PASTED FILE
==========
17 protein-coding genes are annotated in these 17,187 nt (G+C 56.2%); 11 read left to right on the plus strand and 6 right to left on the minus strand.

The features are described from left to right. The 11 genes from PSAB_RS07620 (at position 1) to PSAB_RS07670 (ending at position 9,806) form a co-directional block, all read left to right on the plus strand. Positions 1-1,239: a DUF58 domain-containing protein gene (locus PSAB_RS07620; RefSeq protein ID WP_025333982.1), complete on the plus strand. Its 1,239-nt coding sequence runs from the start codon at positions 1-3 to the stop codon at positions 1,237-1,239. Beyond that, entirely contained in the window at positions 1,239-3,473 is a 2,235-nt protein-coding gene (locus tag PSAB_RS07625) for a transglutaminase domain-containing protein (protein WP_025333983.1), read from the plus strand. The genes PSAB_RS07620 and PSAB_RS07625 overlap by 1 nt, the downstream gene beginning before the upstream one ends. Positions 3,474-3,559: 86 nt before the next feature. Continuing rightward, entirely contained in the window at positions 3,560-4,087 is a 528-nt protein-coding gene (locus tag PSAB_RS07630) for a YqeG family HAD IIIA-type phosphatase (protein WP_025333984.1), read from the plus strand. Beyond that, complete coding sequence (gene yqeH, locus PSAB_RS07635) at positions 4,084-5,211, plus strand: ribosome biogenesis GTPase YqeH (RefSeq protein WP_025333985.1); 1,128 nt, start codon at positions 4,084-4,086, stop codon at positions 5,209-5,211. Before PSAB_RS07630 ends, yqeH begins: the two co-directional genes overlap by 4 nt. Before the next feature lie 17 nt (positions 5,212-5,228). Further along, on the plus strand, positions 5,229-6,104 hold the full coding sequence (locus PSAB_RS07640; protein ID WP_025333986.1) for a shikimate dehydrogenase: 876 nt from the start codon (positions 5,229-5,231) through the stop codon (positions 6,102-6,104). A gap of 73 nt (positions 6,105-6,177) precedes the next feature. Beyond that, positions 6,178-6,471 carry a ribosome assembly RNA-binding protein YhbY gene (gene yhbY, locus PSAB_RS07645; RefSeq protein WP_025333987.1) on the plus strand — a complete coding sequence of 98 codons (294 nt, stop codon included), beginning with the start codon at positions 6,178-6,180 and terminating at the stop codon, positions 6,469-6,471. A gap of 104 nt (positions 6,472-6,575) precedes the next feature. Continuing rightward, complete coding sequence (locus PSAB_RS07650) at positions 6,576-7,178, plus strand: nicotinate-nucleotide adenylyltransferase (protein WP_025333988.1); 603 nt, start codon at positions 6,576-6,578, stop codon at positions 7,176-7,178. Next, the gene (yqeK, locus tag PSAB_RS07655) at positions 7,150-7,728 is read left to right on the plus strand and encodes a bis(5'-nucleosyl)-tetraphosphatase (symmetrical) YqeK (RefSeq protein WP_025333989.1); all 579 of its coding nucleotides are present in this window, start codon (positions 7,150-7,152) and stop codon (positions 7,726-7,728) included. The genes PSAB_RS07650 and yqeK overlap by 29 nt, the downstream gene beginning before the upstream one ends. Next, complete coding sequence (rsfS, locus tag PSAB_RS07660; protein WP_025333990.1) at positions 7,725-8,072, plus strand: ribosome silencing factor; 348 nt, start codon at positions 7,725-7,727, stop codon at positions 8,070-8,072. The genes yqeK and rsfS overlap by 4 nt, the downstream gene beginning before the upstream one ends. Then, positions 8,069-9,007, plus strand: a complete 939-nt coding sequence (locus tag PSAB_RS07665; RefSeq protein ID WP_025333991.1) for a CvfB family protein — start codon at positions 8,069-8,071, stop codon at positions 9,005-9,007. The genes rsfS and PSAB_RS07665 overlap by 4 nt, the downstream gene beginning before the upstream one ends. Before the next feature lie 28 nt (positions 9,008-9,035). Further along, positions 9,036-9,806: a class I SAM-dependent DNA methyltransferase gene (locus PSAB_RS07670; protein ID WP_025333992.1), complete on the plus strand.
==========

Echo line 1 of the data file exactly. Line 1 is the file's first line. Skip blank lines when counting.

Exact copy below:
17 protein-coding genes are annotated in these 17,187 nt (G+C 56.2%); 11 read left to right on the plus strand and 6 right to left on the minus strand.